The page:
Wednesday, May 26, 2010

Two Tone Silk Pillow Case Tutorial and a Happy Bichon Frisé

After searching for a couple of years now I finally found a doona cover / pillowcase set that I loved and that would go with the gold sari silk bed-head and bed-skirt I made awhile back. (Amazing what you can do with a nice piece of fabric, a bit of foam and a staple gun!) This set is called 'Love Bug' by Morgan & Finch. I laid it on the bed to test if it matched before washing and when I came back with the camera this is what I found:

Note the small fluffy thing that had made herself extremely comfortable. Very glad they matched the bed head and I didn't want to return them!

I wanted to make a couple of to match. The metallic green vine and embroidered bugs are cute but all the white was a little too stark for me. I have very fine hair and usually sleep on a satin pillowcase (a tip a very smart hairdresser gave me to help grow my hair long - apparently silk and satin cases stop hair breaking so much). So I rummaged through my stash and found a couple of nice silk fabrics and used the pinky one on the back with the envelope closure and the shot mauve colour on the front. Put them on the bed, went to get the camera and found this:


I thought i'd try again this morning so made the bed, came back with the camera and.....
well let's just say I don't like my chance of getting a dog free photo in the next century, and at least in the first two she didn't mush everything about. Sigh....

Here's how I made them (NB. this may not be the best way to make pillowcases, and I'm not known for functional sewing but it was quick, easy and worked!).

 Two-tone silk pillowcase tutorial: 

1. Iron both colours of silk fabric. I used a shot one for the top piece to get a decorative selvedge.

2. Lay the backing fabric out folded (so you can cut two at once cutting off folds as you go). Butt a pre-existing light coloured pillow case up to the selvedge edge and mark the width of the envelop flap (a light colour means you can see the where the flap ends through the fabric). For marking I used a ceramic fabric marker but you could use a water soluble marker or even go old school and use tailors chalk :)

3. Move the pillow case over the width of the envelope flap and trace around the entire case. I used a quilting ruler to help get the lines square and straight.

4. Add seam allowance (I used 1cm) and cut with a rotary cutter and quilting ruler. The selvedge on the envelope flap end means you don't need any that end... plus you get out of hemming. My sort of sewing! Take these 2 backs to the ironing board and iron the folded flap down firmly to crease.

5. Lay out the folded front fabric and place one of the cut backs on top of this to use it as a cutting template. Align the fold on the edge of the backs with the selvedge of the front fabric to avoid hemming. Additionally as I used a shot piece of silk (one direction of weave is blue, the other fuchsia)  the selvedge is a contrasting pinky red colour which makes for a nice decorative edge. Use the roller cutter and ruler again and cutting is done for 2 pillowcases!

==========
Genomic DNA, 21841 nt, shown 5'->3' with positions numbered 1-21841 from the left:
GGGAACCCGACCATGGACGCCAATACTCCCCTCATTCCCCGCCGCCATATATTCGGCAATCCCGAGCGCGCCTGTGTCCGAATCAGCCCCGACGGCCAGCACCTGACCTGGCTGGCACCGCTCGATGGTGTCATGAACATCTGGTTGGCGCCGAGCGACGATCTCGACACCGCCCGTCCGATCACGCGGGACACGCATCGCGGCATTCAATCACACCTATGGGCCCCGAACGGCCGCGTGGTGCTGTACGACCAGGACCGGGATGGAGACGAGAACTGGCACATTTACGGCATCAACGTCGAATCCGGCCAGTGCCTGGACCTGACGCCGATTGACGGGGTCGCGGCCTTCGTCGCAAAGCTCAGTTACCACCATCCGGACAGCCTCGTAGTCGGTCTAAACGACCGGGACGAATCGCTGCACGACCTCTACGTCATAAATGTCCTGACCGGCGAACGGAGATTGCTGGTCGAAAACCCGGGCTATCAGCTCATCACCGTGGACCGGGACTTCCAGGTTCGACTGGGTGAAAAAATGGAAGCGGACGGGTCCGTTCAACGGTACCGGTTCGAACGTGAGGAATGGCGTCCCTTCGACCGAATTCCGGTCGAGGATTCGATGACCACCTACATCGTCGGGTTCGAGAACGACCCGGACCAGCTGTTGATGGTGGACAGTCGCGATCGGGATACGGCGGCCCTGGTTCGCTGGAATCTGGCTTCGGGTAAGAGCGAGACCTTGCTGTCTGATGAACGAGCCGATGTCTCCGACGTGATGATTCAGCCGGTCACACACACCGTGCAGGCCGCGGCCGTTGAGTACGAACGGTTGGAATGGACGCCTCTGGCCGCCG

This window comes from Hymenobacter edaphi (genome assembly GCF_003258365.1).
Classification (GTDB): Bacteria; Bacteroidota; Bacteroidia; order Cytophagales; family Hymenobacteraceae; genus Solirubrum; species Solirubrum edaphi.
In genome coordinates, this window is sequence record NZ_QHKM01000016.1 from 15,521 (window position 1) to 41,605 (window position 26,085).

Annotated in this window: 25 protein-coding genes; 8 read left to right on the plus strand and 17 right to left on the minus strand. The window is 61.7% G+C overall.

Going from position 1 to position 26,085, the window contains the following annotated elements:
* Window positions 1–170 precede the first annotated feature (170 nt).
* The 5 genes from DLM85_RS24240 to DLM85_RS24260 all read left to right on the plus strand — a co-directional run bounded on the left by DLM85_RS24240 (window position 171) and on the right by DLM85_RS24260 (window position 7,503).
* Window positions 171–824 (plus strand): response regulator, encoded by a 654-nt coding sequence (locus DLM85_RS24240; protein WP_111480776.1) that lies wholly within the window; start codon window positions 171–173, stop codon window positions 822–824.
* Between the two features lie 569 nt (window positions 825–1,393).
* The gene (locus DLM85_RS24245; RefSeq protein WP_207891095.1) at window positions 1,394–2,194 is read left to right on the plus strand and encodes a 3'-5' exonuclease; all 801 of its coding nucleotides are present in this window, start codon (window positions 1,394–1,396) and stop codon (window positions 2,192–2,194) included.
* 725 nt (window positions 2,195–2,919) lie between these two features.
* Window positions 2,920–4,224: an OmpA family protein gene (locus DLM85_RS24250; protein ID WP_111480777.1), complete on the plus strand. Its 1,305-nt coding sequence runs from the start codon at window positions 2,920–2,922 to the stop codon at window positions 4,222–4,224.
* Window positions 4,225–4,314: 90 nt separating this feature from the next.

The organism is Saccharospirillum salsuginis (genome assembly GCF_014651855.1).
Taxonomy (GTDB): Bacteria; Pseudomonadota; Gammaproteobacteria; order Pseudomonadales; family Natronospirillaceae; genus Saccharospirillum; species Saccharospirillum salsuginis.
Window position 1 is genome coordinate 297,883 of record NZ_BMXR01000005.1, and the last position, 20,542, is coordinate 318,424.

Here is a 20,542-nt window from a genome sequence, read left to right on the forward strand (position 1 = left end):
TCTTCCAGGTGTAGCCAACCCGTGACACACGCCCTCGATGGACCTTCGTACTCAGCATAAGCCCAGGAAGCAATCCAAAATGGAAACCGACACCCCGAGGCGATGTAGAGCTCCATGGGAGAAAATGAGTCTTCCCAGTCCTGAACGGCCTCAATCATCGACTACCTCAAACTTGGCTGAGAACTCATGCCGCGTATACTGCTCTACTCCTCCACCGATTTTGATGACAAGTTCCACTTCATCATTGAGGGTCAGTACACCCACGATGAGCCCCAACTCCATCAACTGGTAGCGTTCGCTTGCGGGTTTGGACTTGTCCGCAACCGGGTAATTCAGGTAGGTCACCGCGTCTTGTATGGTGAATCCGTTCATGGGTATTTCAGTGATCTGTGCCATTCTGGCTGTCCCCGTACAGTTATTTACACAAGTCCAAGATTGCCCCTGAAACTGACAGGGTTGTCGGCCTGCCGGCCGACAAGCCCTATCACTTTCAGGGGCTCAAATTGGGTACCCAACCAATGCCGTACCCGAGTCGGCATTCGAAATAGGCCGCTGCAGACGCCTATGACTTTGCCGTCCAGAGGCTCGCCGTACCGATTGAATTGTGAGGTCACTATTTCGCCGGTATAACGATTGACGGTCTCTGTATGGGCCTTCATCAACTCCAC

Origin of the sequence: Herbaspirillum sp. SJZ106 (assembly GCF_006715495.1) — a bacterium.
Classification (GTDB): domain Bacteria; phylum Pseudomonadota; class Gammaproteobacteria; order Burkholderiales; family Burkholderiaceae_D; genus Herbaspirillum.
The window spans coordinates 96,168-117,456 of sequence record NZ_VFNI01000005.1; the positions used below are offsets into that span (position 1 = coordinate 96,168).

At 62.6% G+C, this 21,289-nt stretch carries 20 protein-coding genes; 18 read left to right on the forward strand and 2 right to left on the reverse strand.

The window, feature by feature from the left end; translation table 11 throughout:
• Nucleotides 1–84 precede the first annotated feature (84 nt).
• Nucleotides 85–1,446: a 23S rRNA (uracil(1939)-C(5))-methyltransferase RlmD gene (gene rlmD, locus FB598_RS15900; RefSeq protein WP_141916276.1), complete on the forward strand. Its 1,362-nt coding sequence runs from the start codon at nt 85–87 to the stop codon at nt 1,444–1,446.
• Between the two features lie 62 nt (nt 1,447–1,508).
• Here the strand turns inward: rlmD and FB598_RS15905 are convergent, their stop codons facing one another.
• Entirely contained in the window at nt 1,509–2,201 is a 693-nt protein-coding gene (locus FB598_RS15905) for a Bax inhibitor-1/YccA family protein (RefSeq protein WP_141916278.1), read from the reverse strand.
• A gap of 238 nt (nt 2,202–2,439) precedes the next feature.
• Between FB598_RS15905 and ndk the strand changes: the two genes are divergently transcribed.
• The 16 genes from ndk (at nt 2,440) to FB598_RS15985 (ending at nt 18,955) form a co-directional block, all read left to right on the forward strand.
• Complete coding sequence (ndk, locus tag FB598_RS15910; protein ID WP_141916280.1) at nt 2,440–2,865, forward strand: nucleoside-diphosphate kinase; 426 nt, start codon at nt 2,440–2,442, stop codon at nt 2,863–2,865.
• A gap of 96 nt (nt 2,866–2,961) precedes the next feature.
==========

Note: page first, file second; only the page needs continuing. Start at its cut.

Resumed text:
6. Match right sides together and made sure the selvedge of the front piece is even to the fold line of the envelope closure on the other. I don't use pins, I always finish up pricking myself and bleeding over whatever I'm making :) If you're not confident the fabric won't slip either pin or use a water soluble glue to hold them even.

7. Overlock (serge if your in the US) using a standard 4 thread stitch. This way there's no need to straight stitch on the sewing machine first. I did this from open edge down and then flipped and did the other side. I trimmed off about 1/4" when I did this to get rid of any fraying. Doing each side from the open end allowed me to ensure the opening edges were perfectly alligned.

8. Overlock the bottom edge. 

9. Lastly I used a very fine needle to pull through the overlocker tails under a couple of the existing stitches, that way there's no chance of it unravelling. You could use a dot of fray stop or reoverlock instead.

10. Lastly I put them on the bed and tried to convince dog they weren't for her.  That failed, but the pillowcases were done!

I am lucky enough to have a Babylock overlocker which means I never have to do any tension changes and it just sews perfectly on any thickness of fabric. It was this and the air threading - meaning I could rethread my machine with colours that matched the silk in about 2 minutes (including changing needles) that made me want to spend the extra money. So far I'm really glad I did. I think with an ordinary one I'd be tempted to just use the sewing machine instead and have the overlocker languish in the cupboard.

Let me know if you have any questions and leave any other pillowcase ideas in the comments section below.

Neroli



2 comments:

  1. Neroli I can relate to a little fluff ball taking over the bed, mine is a little orange fluffy pom who allows me to sleep on a third of the queen size bed, but she actually prefers a flannette sheet folded up so she can mess it up. She also loves to take up residence ON my pillow... grrr just love orange fluff over everything, not!

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  2. Lovely, I think I will be investing in one of these silk pillows & Silk Quilts;;|

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